When Charlie Wales returns to Paris, it’s a very different place. Only a few stragglers of the Lost Generation remain. Charlie proclaims he’s a changed man. He’s lived recklessly and lost everything and his wife is dead. Now he has returned to reclaim his nine-year-old daughter from his sister-in-law and her husband, who have been raising her. Once again financially sound, Charlie proclaims to take only one drink a day, a trick he says he uses to keep himself sober.
This is an excellent short story. Fitzgerald describes the reckless days of Americans living in Paris during the Jazz Age, and the regrets Charlie faces when he returns. Despite Charlie’s earnest demeanor, you’re not quite sure about him. When you hear about his earlier years in Paris, including how he locked his wife out of their apartment during a snow storm, it’s hard not to consider this past. And when his drunken, partying friends seek him out, you’re not sure he will resist.
I really love reading about messy situations and flawed characters. This story, like much of Fitzgerald’s fiction, is based on experiences in his own life. He has a great talent for describing these complicated relationships and painful pasts. And, despite a feeling of ruin, there’s somehow hope in Charlie’s future.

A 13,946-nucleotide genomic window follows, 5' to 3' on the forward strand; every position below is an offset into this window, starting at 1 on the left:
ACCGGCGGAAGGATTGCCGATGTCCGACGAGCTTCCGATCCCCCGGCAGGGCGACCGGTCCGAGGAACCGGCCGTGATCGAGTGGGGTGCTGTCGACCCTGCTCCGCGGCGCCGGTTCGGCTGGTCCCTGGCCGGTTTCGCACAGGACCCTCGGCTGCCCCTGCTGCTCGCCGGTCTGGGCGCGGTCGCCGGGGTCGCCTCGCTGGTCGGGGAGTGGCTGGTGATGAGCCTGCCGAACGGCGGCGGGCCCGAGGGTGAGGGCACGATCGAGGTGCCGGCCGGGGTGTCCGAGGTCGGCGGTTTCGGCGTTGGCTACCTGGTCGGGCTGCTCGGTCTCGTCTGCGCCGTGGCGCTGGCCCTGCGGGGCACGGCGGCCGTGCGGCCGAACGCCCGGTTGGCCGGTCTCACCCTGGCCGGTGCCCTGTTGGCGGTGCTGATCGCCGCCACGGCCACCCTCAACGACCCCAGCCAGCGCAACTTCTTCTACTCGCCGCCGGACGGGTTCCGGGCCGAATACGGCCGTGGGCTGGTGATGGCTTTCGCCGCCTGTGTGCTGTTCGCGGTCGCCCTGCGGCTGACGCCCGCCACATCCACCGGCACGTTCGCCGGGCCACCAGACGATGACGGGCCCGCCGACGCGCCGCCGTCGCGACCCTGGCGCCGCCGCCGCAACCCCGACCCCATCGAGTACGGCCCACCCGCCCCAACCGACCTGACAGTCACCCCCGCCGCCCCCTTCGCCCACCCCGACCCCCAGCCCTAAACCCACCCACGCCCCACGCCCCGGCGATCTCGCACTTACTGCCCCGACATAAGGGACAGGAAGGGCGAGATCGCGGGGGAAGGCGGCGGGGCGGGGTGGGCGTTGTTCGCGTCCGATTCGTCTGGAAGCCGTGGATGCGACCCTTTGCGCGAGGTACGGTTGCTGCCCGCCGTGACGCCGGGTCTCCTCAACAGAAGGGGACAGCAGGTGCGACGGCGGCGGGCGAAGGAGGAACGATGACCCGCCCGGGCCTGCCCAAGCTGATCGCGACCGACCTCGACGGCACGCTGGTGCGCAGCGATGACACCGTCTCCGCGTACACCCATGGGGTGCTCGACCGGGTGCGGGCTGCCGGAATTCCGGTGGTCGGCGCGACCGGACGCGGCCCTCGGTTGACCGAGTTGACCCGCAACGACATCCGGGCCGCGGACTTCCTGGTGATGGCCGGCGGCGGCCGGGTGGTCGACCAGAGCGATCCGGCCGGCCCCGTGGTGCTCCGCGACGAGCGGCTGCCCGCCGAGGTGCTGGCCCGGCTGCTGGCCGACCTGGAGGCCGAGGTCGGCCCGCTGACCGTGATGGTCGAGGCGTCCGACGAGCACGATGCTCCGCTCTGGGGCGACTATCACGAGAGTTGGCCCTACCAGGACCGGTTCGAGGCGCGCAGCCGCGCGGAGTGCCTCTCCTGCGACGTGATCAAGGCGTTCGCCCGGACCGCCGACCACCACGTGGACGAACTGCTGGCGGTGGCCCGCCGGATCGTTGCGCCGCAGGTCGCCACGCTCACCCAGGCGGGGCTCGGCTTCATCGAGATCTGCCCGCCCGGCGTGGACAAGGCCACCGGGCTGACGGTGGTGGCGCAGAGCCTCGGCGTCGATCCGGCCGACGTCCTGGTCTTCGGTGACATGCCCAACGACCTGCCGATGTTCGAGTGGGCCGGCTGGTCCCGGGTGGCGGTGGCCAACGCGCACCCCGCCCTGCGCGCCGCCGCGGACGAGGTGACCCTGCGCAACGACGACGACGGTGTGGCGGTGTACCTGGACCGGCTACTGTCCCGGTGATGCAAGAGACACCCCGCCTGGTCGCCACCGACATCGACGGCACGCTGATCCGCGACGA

Like all short stories by great authors, “Babylon Revisited” is a terrific way to sample and enjoy classic writing. It was first published in the Saturday Evening Post in 1931.
F. Scott Fitzgerald is widely viewed as one of the greatest American writers in the 20th century. He is also considered a member of the Lost Generation and wrote much of his fiction during the Roaring Twenties. The Jazz Age is a term he coined and represents the reckless nature of these times. “Babylon Revisited” was adapted into the 1954 movie The Last Time I Saw Paris, starring Elizabeth Taylor and Van Johnson.
In addition to many short stories, Fitzgerald completed four novels:
This Side of Paradise (1920)
The Beautiful and the Damned (1922)
The Great Gatsby (1925)
Tender Is the Night (1934)
The Love of The Last Tycoon (1941), an unfinished novel, was published after his death.
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